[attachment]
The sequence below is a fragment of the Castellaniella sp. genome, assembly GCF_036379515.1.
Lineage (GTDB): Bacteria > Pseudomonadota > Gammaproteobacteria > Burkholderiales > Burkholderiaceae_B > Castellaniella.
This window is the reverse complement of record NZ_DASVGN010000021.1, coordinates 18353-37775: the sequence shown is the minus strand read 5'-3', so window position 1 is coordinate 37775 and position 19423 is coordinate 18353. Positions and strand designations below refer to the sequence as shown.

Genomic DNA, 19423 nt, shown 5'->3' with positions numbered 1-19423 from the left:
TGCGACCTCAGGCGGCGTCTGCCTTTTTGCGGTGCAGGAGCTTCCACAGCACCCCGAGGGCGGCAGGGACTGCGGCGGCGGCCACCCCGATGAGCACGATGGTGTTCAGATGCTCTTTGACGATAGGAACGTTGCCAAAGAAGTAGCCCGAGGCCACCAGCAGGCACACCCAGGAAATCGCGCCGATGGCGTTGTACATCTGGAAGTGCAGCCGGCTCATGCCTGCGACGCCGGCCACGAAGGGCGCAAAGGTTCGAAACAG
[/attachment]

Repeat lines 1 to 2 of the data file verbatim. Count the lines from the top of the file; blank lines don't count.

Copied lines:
The sequence below is a fragment of the Castellaniella sp. genome, assembly GCF_036379515.1.
Lineage (GTDB): Bacteria > Pseudomonadota > Gammaproteobacteria > Burkholderiales > Burkholderiaceae_B > Castellaniella.